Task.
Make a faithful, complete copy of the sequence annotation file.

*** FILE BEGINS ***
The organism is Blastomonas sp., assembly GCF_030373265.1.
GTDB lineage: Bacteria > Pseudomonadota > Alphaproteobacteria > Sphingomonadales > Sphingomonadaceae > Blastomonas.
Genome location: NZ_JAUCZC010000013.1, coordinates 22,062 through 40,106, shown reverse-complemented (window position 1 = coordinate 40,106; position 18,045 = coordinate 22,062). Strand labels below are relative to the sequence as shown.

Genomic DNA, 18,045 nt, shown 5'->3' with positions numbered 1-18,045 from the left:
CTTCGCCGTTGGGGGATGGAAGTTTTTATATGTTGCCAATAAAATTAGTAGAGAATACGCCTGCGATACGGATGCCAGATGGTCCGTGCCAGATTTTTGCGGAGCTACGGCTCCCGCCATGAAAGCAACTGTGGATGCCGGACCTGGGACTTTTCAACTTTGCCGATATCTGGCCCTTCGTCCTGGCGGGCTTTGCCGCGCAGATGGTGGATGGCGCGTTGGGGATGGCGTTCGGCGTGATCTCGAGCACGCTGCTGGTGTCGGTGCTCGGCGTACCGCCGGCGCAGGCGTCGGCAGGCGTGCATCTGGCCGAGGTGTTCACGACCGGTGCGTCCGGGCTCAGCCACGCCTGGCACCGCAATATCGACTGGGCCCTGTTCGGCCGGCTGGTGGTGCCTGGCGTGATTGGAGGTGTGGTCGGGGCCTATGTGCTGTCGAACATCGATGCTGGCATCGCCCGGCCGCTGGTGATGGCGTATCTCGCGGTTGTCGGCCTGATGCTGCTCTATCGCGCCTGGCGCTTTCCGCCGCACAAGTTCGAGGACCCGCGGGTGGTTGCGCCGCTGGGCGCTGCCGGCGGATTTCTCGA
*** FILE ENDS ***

The organism is Blastomonas sp., assembly GCF_030373265.1.
GTDB lineage: Bacteria > Pseudomonadota > Alphaproteobacteria > Sphingomonadales > Sphingomonadaceae > Blastomonas.
Genome location: NZ_JAUCZC010000013.1, coordinates 22,062 through 40,106, shown reverse-complemented (window position 1 = coordinate 40,106; position 18,045 = coordinate 22,062). Strand labels below are relative to the sequence as shown.

Genomic DNA, 18,045 nt, shown 5'->3' with positions numbered 1-18,045 from the left:
CTTCGCCGTTGGGGGATGGAAGTTTTTATATGTTGCCAATAAAATTAGTAGAGAATACGCCTGCGATACGGATGCCAGATGGTCCGTGCCAGATTTTTGCGGAGCTACGGCTCCCGCCATGAAAGCAACTGTGGATGCCGGACCTGGGACTTTTCAACTTTGCCGATATCTGGCCCTTCGTCCTGGCGGGCTTTGCCGCGCAGATGGTGGATGGCGCGTTGGGGATGGCGTTCGGCGTGATCTCGAGCACGCTGCTGGTGTCGGTGCTCGGCGTACCGCCGGCGCAGGCGTCGGCAGGCGTGCATCTGGCCGAGGTGTTCACGACCGGTGCGTCCGGGCTCAGCCACGCCTGGCACCGCAATATCGACTGGGCCCTGTTCGGCCGGCTGGTGGTGCCTGGCGTGATTGGAGGTGTGGTCGGGGCCTATGTGCTGTCGAACATCGATGCTGGCATCGCCCGGCCGCTGGTGATGGCGTATCTCGCGGTTGTCGGCCTGATGCTGCTCTATCGCGCCTGGCGCTTTCCGCCGCACAAGTTCGAGGACCCGCGGGTGGTTGCGCCGCTGGGCGCTGCCGGCGGATTTCTCGA